"Space Opera" was recorded at Manta Sound, Toronto during 1972 with each band member sharing the role of producer and taking perfectionism to the next level during lengthy recording sessions which utilized the 16 track recording equipment.  After many delays the album was eventually released in March 1973 in the US.

The album opens "Country Max" which starts with some nice vocal acapella harmonies courtesy of Fraser, Bullock and White claiming "I'm in love, that's no lie. You don't need to ask me why cause I'm high, high, HIGH..." this is followed by layers of electric and acoustic guitars all chiming and twanging.  Anyone expecting prog at this point will be disappointed. This track was issued as a single in the US on Epic but failed to achieve any chart action.  I bet Roger McGuinn would be proud to have "Holy River" in his songbook as it's great tune with what sounds like about a hundred layers of the thinnest, fuzziest guitar ever complete with haunting lyrics "I stood by the water, lonely, I might jump in". Philip White's first composition on the album, "Outlines" sits perfectly between "Holy River" and the 7 minute, self explanatory "Guitar Suite".  Harmonising flutes and piano contrasting perfectly against the guitar noodling tracks which sit beside it.  As mellow as it gets and the parting lyrics "Take it easily, take it easily" might be a nod to The Eagles who were launched around the time of the recording.  It's my favourite song on the album and is reminiscent of America at their best.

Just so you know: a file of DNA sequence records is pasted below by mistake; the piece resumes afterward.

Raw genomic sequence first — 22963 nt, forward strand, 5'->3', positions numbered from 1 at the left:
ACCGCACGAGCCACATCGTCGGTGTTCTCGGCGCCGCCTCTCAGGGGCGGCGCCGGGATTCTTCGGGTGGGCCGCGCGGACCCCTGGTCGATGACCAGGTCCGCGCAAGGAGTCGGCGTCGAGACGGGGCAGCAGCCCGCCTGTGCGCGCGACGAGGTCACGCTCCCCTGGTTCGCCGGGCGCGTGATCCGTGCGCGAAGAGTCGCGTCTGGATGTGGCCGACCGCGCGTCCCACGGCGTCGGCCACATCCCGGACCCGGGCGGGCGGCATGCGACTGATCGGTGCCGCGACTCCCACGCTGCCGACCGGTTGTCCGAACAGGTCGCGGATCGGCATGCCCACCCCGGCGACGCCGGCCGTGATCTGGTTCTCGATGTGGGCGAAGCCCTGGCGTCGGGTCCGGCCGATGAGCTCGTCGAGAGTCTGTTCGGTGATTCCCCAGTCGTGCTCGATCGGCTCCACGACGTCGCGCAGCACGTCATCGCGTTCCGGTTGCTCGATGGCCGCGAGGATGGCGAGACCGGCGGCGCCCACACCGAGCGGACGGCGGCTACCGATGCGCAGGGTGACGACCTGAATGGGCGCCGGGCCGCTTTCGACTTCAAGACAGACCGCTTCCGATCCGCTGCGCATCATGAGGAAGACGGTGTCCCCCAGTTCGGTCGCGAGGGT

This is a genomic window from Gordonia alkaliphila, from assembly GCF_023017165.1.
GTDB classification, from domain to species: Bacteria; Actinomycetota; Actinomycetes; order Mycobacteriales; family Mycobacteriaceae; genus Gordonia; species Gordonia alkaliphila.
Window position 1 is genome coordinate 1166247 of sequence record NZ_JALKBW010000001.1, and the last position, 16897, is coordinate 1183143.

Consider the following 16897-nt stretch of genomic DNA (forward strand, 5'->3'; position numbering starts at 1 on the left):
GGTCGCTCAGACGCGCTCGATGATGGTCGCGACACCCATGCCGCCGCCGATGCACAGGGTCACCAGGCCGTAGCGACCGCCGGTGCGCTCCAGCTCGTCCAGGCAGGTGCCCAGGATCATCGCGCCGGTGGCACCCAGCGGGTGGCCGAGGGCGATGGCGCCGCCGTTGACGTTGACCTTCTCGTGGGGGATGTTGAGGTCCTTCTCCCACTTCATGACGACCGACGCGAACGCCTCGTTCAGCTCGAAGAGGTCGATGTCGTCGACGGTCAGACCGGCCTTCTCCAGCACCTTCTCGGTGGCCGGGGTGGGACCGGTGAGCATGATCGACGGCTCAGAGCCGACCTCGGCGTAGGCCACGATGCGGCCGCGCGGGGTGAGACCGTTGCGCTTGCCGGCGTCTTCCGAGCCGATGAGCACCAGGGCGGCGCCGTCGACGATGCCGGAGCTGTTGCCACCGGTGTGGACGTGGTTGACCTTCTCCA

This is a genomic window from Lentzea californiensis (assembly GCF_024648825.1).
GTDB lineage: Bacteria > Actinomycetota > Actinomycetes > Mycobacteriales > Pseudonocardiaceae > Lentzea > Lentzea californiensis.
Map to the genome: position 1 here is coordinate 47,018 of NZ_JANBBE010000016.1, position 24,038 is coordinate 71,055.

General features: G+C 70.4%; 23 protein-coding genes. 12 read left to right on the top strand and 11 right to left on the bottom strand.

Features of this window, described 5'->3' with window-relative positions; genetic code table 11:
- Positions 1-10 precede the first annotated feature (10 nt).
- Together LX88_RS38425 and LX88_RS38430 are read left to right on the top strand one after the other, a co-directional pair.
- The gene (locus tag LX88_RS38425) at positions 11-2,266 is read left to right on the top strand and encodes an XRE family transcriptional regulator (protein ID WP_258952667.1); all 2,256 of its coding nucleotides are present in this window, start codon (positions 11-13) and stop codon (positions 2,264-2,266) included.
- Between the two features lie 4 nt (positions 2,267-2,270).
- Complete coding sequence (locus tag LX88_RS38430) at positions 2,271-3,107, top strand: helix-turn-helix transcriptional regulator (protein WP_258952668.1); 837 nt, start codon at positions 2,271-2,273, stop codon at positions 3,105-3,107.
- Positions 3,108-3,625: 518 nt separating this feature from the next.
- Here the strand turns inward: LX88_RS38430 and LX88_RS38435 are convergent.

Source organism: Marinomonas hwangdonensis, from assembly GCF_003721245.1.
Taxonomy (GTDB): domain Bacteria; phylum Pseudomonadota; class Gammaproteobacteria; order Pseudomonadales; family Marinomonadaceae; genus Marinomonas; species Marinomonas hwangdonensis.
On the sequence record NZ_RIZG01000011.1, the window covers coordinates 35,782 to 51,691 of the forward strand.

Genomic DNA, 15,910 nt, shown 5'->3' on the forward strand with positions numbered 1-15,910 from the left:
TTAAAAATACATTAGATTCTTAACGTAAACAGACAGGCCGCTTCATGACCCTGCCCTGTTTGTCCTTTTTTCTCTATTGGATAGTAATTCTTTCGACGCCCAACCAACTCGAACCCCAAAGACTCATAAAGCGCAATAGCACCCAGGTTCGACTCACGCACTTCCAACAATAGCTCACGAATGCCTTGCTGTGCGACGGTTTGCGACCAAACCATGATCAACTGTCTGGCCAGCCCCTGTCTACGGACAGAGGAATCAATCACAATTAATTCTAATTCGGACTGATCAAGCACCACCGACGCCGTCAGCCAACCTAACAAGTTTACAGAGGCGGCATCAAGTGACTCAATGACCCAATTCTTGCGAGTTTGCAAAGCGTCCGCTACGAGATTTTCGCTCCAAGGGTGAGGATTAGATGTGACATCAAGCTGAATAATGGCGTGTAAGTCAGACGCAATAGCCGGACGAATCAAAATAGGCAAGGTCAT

Side two starts with the Bread-esque "My Telephone Artist (Has Come and Gone)" followed by "The Riddle", an acoustic number with some orchestration and harpsichord.  Next up is "Prelude No. 4" which although it's not a song that you can sing along with, it's guitar hooks grab you in.  Scott Fraser's "Lookout" is similar to the style and sound of "Outlines" although not quite as good.  The vocal harmonies on "Blue Ridge Mountains" are stunning and demonstrate what a creative band can achieve in the studio without record company influence getting in the way.  With a running time of two minutes thirteen,  this might have made a better choice for single than Country Max.  The record ends with "Over and Over" a Fraser composition which begins as an acoustic song with the lyrics "over and over I go" repeated before bringing back the hundreds of layers of fuzzy guitar and phasing for its long fade out is way better than it sounds in writing. Trust me!

Columbia had lost interest in Space Opera by the time of the albums release mainly due to the band delaying to tour the album whilst waiting for $50,000 worth of equipment to recreate the album in a live environment.  By the time the gear turned up the buzz had died.  Apparently the few gigs that the band did to promote the album sounded great.   Columbia didn't offer another album so a jaded Space Opera called it a day in November 1973.  The band remained friends and continued playing together for the next three decades and follow up album "Space Opera II" was released in 2001.  The following decade saw the passings of Fraser, Bullock and White.  Surviving member Brett Owen Wilson hopes to put out unreleased Space Opera recordings that should see the light of day sometime soon.

Check out the Rock and Reprise website here for a more in depth look at the Space Opera story.


  1. Great! Thank you for this recommendation, I have find the album.

  2. George D'Ascenzo here: I played electric cello with Space Opera back in the 1970s (can't remember the exact years). Nice to see this.